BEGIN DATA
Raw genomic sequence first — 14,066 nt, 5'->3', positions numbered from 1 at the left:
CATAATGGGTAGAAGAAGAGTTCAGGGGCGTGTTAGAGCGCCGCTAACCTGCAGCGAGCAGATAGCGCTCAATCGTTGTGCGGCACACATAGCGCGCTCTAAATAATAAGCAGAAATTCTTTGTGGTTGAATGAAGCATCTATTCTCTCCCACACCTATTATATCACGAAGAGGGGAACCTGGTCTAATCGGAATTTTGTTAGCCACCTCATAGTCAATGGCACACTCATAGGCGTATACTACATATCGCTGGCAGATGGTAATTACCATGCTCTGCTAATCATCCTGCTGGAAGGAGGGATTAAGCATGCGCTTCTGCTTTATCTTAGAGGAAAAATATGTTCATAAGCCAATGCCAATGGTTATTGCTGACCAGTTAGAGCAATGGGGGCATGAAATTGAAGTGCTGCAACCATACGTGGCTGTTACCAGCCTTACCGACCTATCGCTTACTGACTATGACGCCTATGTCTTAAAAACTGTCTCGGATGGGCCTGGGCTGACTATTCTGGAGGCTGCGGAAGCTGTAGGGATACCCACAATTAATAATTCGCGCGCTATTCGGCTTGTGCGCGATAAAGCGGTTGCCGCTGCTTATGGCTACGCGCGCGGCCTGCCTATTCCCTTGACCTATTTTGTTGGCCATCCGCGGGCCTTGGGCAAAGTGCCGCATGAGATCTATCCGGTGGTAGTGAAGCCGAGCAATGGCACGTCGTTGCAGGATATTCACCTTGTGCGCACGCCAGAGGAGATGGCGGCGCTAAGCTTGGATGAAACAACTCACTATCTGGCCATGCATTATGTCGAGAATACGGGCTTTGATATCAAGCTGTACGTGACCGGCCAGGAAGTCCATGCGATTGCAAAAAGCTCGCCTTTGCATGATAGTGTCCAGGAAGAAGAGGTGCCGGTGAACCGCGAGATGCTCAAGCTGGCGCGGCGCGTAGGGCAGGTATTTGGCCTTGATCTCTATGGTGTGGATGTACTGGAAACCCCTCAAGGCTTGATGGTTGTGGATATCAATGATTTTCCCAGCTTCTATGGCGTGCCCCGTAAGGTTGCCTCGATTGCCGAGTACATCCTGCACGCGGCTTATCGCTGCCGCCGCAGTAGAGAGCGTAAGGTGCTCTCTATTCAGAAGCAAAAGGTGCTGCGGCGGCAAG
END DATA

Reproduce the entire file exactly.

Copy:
Raw genomic sequence first — 14,066 nt, 5'->3', positions numbered from 1 at the left:
CATAATGGGTAGAAGAAGAGTTCAGGGGCGTGTTAGAGCGCCGCTAACCTGCAGCGAGCAGATAGCGCTCAATCGTTGTGCGGCACACATAGCGCGCTCTAAATAATAAGCAGAAATTCTTTGTGGTTGAATGAAGCATCTATTCTCTCCCACACCTATTATATCACGAAGAGGGGAACCTGGTCTAATCGGAATTTTGTTAGCCACCTCATAGTCAATGGCACACTCATAGGCGTATACTACATATCGCTGGCAGATGGTAATTACCATGCTCTGCTAATCATCCTGCTGGAAGGAGGGATTAAGCATGCGCTTCTGCTTTATCTTAGAGGAAAAATATGTTCATAAGCCAATGCCAATGGTTATTGCTGACCAGTTAGAGCAATGGGGGCATGAAATTGAAGTGCTGCAACCATACGTGGCTGTTACCAGCCTTACCGACCTATCGCTTACTGACTATGACGCCTATGTCTTAAAAACTGTCTCGGATGGGCCTGGGCTGACTATTCTGGAGGCTGCGGAAGCTGTAGGGATACCCACAATTAATAATTCGCGCGCTATTCGGCTTGTGCGCGATAAAGCGGTTGCCGCTGCTTATGGCTACGCGCGCGGCCTGCCTATTCCCTTGACCTATTTTGTTGGCCATCCGCGGGCCTTGGGCAAAGTGCCGCATGAGATCTATCCGGTGGTAGTGAAGCCGAGCAATGGCACGTCGTTGCAGGATATTCACCTTGTGCGCACGCCAGAGGAGATGGCGGCGCTAAGCTTGGATGAAACAACTCACTATCTGGCCATGCATTATGTCGAGAATACGGGCTTTGATATCAAGCTGTACGTGACCGGCCAGGAAGTCCATGCGATTGCAAAAAGCTCGCCTTTGCATGATAGTGTCCAGGAAGAAGAGGTGCCGGTGAACCGCGAGATGCTCAAGCTGGCGCGGCGCGTAGGGCAGGTATTTGGCCTTGATCTCTATGGTGTGGATGTACTGGAAACCCCTCAAGGCTTGATGGTTGTGGATATCAATGATTTTCCCAGCTTCTATGGCGTGCCCCGTAAGGTTGCCTCGATTGCCGAGTACATCCTGCACGCGGCTTATCGCTGCCGCCGCAGTAGAGAGCGTAAGGTGCTCTCTATTCAGAAGCAAAAGGTGCTGCGGCGGCAAG